Blow for Macron’s party as opposition holds up Covid bill
The centrist party of French President Emmanuel Macron was left red-faced Tuesday after opposition parties joined forces to hold up a bill tightening measures against Covid-19.
The lower house National Assembly was debating the implementation of a health pass that will require a full course of vaccination to attend events, eat out or travel by inter-city train, rather than a recent negative test or proof of recovery.
But when the government asked the chamber late Monday to continue debating the legislation after midnight, to ensure it could be adopted by the end of the week, the right-wing Republicans (LR) teamed up with the far-right and far-left to stop the debate.
In an embarrassment for Macron’s Republic on the Move (LREM) party that controls parliament, not enough of its lawmakers were still present in the chamber when the vote by a show of hands was taken on continuing the debate.
French media said the surprise move by the LR — which has backed the main thrust of the legislation — pointed to rising political tensions ahead of April 2022 presidential elections, which Macron appears the favourite, but is not certain, to win.
Government spokesman Gabriel Attal lashed out at a “procedural coup” by opposition lawmakers, saying they wanted to “derail the calendar” for the vaccine pass for purely political reasons.
“We will do everything to stick to the calendar as has been set out,” he told France Inter radio. The government wants the new legislation to be implemented from January 15.
The legislation is “absolutely necessary,” Attal insisted.
– New record number of virus cases –
French President Emmanuel Macron, in n interview published Tuesday, warned people in France who have yet to be vaccinated against Covid-19 that he would limit “as much as possible their access to activities in social life”.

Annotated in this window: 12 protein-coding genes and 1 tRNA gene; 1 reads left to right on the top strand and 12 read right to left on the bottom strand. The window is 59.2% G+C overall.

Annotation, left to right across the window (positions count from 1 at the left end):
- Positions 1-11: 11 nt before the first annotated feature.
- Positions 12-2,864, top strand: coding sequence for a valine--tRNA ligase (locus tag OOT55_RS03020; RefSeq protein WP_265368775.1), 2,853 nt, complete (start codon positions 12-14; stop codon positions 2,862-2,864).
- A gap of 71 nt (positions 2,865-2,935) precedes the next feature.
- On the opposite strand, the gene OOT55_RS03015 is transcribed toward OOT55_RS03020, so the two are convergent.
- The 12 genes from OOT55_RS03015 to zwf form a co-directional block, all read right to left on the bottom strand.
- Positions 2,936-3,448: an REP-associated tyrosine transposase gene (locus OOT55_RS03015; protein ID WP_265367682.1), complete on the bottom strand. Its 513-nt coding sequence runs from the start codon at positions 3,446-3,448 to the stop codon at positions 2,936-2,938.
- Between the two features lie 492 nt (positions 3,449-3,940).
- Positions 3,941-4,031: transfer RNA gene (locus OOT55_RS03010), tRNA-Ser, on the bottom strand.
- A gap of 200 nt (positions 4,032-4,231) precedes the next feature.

The debate resumed on Tuesday, with hundreds of amendments filed by the opposition to be discussed and lawmakers facing another late night.
One socialist amendment that was passed almost unanimously during the first reading of the bill on Tuesday lifts the age for Covid passes to be required from 12 ro 16 years of age.
Other amendments calling for all minors to be exempt from the health pass were withdrawn or rejected, in favour of the agreed compromise, as a more consensual atmosphere appeared to descend on the house, in contrast to Monday’s electric atmosphere.
“All the conditions are in place for us to have a calm debate,” session chairman Marc Le Fur, of the LR, told the packed house as the Tuesday session began.
Far-left president candidate Jean-Luc Melenchon described Monday’s action in parliament as a “correction inflicted on Health Minister Olivier Veran.
Marine Le Pen, a far-right candidate for the presidential election in April, hailed “a victory for democracy”.
The pressing nature of the bill was highlighted as another record number of new cases were registered across France on Tuesday, more than 270,000 in 24 hours.
– ‘Always an amateur’ –
The delay underscored the frailties of LREM, an upstart centrist party that has failed to build up a solid base since Macron’s meteoric rise to the presidency in 2017.
“Once an amateur, always an amateur,” commented Damien Abad, head of the LR faction in the National Assembly, describing the vote as a “big blow for the ruling party and the government”.
Prime Minister Jean Castex told a meeting of LREM lawmakers that the party now needed to be “more united than ever”, according to participants.
After a bitter New Year’s debate over a move to fly the European flag from the Arc de Triomphe monument to mark France’s turn at the EU presidency, Le Monde daily said the episode was a new sign of pre-election tensions.
“The presidential election campaign appears to have barged into the debates on health policy,” it said.
Valerie Pecresse, the LR candidate considered the main threat to Macron by analysts, confirmed Tuesday that her party would back the legislation.
She warned, however, that it would be modified when it arrives in the Senate, where the right holds a majority, and criticised a “lack of preparedness and improvisation of the government in the face of the crisis”.